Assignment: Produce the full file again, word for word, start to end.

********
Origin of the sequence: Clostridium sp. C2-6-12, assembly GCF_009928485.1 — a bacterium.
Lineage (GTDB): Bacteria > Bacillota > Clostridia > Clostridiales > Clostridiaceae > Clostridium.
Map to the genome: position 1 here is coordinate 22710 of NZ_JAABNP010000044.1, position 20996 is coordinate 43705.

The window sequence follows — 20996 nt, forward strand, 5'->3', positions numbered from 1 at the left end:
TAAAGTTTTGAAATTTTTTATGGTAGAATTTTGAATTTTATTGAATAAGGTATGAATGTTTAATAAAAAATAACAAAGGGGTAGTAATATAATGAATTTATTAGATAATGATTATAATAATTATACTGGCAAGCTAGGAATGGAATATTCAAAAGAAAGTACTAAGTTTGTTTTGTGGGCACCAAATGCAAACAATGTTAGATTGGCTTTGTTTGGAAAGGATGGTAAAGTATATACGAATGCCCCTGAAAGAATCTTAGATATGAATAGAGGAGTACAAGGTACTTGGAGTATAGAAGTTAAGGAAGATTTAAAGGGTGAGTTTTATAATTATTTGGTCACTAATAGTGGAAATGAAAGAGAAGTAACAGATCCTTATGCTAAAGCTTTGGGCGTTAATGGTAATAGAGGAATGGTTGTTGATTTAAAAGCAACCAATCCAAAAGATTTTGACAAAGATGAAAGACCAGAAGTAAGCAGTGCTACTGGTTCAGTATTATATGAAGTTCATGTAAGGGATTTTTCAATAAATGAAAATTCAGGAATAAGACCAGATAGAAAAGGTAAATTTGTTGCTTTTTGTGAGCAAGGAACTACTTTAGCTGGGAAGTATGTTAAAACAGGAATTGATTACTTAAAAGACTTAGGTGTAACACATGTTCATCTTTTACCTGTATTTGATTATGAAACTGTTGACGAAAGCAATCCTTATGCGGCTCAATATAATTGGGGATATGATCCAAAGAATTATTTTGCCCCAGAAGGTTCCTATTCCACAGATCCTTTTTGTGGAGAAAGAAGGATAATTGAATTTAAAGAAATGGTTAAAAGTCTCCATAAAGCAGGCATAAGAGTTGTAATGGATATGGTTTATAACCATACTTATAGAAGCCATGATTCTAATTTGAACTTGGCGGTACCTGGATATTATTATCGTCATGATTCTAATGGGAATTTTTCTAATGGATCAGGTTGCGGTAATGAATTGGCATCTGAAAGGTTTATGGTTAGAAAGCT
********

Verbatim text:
Origin of the sequence: Clostridium sp. C2-6-12, assembly GCF_009928485.1 — a bacterium.
Lineage (GTDB): Bacteria > Bacillota > Clostridia > Clostridiales > Clostridiaceae > Clostridium.
Map to the genome: position 1 here is coordinate 22710 of NZ_JAABNP010000044.1, position 20996 is coordinate 43705.

The window sequence follows — 20996 nt, forward strand, 5'->3', positions numbered from 1 at the left end:
TAAAGTTTTGAAATTTTTTATGGTAGAATTTTGAATTTTATTGAATAAGGTATGAATGTTTAATAAAAAATAACAAAGGGGTAGTAATATAATGAATTTATTAGATAATGATTATAATAATTATACTGGCAAGCTAGGAATGGAATATTCAAAAGAAAGTACTAAGTTTGTTTTGTGGGCACCAAATGCAAACAATGTTAGATTGGCTTTGTTTGGAAAGGATGGTAAAGTATATACGAATGCCCCTGAAAGAATCTTAGATATGAATAGAGGAGTACAAGGTACTTGGAGTATAGAAGTTAAGGAAGATTTAAAGGGTGAGTTTTATAATTATTTGGTCACTAATAGTGGAAATGAAAGAGAAGTAACAGATCCTTATGCTAAAGCTTTGGGCGTTAATGGTAATAGAGGAATGGTTGTTGATTTAAAAGCAACCAATCCAAAAGATTTTGACAAAGATGAAAGACCAGAAGTAAGCAGTGCTACTGGTTCAGTATTATATGAAGTTCATGTAAGGGATTTTTCAATAAATGAAAATTCAGGAATAAGACCAGATAGAAAAGGTAAATTTGTTGCTTTTTGTGAGCAAGGAACTACTTTAGCTGGGAAGTATGTTAAAACAGGAATTGATTACTTAAAAGACTTAGGTGTAACACATGTTCATCTTTTACCTGTATTTGATTATGAAACTGTTGACGAAAGCAATCCTTATGCGGCTCAATATAATTGGGGATATGATCCAAAGAATTATTTTGCCCCAGAAGGTTCCTATTCCACAGATCCTTTTTGTGGAGAAAGAAGGATAATTGAATTTAAAGAAATGGTTAAAAGTCTCCATAAAGCAGGCATAAGAGTTGTAATGGATATGGTTTATAACCATACTTATAGAAGCCATGATTCTAATTTGAACTTGGCGGTACCTGGATATTATTATCGTCATGATTCTAATGGGAATTTTTCTAATGGATCAGGTTGCGGTAATGAATTGGCATCTGAAAGGTTTATGGTTAGAAAGCT